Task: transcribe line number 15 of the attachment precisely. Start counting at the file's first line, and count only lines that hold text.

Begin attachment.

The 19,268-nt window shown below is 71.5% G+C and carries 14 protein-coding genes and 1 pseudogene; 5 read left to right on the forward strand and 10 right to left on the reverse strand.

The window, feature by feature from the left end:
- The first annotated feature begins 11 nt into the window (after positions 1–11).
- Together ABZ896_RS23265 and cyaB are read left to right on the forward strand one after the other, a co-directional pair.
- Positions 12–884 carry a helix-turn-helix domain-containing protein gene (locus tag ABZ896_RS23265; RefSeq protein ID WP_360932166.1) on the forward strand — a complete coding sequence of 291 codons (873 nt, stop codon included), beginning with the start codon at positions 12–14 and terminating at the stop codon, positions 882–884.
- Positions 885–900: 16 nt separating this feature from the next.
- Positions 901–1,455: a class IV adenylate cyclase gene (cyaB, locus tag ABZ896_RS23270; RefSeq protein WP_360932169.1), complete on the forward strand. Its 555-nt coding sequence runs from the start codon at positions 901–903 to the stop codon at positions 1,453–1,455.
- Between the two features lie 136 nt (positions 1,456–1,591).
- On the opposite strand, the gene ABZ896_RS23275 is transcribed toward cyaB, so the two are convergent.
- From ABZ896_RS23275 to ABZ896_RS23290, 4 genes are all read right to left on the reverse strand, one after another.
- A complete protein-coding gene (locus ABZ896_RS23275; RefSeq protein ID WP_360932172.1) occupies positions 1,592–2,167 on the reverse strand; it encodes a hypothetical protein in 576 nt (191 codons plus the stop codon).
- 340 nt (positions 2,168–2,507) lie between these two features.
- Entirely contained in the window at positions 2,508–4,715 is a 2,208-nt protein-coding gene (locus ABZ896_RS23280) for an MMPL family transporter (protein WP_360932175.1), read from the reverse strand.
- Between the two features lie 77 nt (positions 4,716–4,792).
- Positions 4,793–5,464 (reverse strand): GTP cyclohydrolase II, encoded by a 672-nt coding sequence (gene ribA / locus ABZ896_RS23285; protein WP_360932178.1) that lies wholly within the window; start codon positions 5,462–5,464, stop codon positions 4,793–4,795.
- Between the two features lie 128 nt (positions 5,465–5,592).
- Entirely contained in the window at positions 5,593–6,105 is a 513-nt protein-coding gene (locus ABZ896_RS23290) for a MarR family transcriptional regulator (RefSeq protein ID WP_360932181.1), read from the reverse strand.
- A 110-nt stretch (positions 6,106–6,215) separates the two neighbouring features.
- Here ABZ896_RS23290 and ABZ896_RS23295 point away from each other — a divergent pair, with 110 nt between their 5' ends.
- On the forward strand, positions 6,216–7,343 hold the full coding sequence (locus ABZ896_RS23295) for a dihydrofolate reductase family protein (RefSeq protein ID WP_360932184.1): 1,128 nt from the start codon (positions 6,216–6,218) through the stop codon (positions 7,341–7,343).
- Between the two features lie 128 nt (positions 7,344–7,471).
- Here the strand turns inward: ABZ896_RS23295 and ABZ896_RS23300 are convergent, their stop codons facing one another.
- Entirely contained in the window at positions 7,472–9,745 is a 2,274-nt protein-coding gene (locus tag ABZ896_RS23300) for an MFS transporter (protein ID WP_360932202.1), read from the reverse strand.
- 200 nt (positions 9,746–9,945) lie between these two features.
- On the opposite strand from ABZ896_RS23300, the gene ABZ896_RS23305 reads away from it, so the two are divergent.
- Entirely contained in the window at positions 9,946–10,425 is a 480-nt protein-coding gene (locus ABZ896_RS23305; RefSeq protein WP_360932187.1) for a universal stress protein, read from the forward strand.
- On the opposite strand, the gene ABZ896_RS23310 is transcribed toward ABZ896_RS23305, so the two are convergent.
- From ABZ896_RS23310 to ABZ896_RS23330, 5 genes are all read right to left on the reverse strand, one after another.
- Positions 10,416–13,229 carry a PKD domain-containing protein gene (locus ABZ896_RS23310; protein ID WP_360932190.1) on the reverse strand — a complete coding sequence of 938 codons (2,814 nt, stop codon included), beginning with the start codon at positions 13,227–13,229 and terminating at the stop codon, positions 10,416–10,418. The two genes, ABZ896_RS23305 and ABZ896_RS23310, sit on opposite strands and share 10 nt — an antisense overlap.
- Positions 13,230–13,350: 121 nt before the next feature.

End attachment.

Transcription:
- Positions 4,793–5,464 (reverse strand): GTP cyclohydrolase II, encoded by a 672-nt coding sequence (gene ribA / locus ABZ896_RS23285; protein WP_360932178.1) that lies wholly within the window; start codon positions 5,462–5,464, stop codon positions 4,793–4,795.